Dishwasher Rack Protectors

After a decade of stacking the plates in the dishwasher the same way every time, the flexible coating over the steel rods has worn through:

Dishwasher rack abrasion

Dishwasher rack abrasion

We can’t stack them the other way, because the rotor spray rattles them unmercifully, and a fix is in order. Apparently, one can purchase touchup paint for this very purpose, but what’s the fun in that? Besides, I’d expect it to wear through even faster than the original coating, if only because adhesion is never as good as you’d expect from reading the label.

So this little dingus fits around a vertical pin and rests atop the horizontal rod, with the edge of the plate nestled into the joint between the two cylinders:

Dishwasher rack protector - solid model

Dishwasher rack protector - solid model

Being very small, they build best in large groups:

Dishwasher rack protectors - on build platform

Dishwasher rack protectors - on build platform

The horizontal half-cylinders require internal support, shown here adjacent to the protector for easy viewing:

Dishwasher rack protector - support model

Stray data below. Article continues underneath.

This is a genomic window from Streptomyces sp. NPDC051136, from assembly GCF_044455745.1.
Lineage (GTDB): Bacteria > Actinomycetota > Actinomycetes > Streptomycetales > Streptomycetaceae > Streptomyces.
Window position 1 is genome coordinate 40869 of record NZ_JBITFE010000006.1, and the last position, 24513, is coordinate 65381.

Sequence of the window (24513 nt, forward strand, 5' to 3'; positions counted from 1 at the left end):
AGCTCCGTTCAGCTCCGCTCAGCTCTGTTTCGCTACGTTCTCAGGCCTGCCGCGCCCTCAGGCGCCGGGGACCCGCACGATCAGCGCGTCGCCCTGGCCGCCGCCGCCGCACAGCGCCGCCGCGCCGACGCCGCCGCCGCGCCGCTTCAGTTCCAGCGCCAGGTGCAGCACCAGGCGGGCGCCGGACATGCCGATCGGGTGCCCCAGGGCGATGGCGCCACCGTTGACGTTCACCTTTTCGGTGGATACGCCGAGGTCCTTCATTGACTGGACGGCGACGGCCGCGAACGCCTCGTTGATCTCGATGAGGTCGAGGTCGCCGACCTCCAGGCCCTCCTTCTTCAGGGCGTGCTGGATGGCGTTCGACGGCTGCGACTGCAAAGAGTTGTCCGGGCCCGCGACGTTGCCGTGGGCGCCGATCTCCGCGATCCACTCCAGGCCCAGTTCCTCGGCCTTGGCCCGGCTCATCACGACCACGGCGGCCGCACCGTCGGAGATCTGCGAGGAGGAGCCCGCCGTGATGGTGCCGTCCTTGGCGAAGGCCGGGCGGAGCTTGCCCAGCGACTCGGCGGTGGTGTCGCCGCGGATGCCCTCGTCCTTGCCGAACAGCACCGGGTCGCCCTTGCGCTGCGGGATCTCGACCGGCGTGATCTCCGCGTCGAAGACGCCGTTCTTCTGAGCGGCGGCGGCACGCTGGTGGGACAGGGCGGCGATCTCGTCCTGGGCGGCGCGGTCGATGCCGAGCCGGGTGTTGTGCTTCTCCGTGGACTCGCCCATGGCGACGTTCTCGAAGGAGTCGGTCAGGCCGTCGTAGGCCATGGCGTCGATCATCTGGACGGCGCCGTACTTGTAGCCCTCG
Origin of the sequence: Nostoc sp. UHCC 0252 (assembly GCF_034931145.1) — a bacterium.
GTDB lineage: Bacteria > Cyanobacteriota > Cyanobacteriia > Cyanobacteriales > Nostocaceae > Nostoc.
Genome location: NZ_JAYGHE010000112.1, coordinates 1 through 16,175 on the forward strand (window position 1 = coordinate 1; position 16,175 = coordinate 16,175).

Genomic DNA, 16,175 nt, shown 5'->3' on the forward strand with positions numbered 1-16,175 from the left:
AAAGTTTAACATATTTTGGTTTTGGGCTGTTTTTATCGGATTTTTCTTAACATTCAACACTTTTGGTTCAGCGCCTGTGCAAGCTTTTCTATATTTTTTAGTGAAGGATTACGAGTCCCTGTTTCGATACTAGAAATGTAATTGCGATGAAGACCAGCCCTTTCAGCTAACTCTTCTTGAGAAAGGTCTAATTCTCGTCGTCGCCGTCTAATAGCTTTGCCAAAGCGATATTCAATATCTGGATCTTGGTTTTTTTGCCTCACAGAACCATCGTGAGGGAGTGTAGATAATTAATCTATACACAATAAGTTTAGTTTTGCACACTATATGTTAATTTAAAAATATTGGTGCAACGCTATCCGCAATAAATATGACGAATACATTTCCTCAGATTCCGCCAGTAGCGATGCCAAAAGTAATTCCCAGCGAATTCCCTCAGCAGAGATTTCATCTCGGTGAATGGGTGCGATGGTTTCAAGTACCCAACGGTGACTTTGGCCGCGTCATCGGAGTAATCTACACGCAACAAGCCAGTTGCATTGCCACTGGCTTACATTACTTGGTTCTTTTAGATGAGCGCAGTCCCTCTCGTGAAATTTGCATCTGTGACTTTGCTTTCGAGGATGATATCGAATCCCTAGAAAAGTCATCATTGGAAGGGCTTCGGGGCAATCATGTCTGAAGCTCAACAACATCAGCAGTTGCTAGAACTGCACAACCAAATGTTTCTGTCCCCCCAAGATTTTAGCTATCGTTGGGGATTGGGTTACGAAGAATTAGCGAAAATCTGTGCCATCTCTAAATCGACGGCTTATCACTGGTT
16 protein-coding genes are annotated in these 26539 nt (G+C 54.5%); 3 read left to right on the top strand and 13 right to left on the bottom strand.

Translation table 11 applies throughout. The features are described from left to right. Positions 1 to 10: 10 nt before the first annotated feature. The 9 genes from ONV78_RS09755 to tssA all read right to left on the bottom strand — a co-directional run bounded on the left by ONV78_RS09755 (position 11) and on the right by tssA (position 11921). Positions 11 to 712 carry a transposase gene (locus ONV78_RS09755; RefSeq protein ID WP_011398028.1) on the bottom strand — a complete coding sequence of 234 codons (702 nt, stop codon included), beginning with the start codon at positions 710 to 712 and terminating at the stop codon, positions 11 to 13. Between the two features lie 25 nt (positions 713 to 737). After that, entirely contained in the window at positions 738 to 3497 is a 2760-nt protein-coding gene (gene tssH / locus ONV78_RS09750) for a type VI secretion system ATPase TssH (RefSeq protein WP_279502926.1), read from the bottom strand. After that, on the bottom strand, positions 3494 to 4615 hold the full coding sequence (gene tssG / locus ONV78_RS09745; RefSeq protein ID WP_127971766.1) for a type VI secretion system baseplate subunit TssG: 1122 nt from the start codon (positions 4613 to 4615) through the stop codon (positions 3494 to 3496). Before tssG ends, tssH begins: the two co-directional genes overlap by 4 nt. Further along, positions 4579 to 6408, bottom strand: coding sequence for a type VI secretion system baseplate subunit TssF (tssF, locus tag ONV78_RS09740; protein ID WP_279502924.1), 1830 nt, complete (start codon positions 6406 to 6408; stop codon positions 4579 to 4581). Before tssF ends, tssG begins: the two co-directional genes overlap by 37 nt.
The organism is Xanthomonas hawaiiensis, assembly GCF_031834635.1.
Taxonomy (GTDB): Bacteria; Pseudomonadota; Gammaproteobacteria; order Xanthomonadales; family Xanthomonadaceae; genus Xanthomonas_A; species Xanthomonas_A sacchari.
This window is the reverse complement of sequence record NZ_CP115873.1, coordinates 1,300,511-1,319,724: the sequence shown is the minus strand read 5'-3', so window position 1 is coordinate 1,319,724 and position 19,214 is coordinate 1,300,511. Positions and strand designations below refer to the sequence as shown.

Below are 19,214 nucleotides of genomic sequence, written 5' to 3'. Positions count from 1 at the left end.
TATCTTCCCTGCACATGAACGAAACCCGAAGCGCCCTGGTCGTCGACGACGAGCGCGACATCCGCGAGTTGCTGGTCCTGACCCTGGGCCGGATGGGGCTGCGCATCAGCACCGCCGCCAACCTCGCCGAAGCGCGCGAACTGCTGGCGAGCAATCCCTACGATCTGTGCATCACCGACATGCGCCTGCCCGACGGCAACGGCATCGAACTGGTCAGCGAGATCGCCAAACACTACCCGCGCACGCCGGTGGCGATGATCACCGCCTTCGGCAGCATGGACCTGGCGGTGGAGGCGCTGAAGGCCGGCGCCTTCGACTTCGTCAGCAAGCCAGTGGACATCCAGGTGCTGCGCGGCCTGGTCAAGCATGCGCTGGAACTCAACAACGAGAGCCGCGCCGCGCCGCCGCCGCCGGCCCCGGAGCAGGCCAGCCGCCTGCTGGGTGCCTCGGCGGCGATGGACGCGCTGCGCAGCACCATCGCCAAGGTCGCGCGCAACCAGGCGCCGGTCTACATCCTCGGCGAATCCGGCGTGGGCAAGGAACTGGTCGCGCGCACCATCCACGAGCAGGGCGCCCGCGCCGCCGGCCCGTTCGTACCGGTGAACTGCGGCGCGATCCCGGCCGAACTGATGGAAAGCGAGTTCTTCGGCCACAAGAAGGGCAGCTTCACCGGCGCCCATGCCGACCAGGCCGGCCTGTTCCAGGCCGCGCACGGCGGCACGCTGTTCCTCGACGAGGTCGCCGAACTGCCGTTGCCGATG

Dishwasher rack protector - support model

Those fins just barely clear the interior of the horizontal cylinder, so the two parts don’t bond together very well (that’s the ideal condition, of course). The flat plate glues the support fins firmly to the build platform, which is easier to see on these somewhat shorter prototypes with a layer or two of orange filament on their bottoms:

Dishwasher rack protectors - support

Dishwasher rack protectors - support

The support chops out neatly with a repurposed nail set punch:

Dishwasher rack protector - removing support

Dishwasher rack protector - removing support

Actually, I stood each one vertically on an aluminum chunk, held the punch in place with finger pressure, and whacked it with a small brass hammer. The OpenSCAD code now adds a small tab each end to help align the punch for the first whack.

The rod (vertical) hole came out just about exactly the right size (admittedly, with a 0.4 mm HoleFinagle adjustment), but required a pass with a drill in a pin vise to clear out the Reversal Zittage. The result slides easily over undamaged pins, but some pins had rust at either the top or bottom that required a bit of cleanup. This is a trial fit:

Dishwasher rack protectors - trial fit

Dishwasher rack protectors - trial fit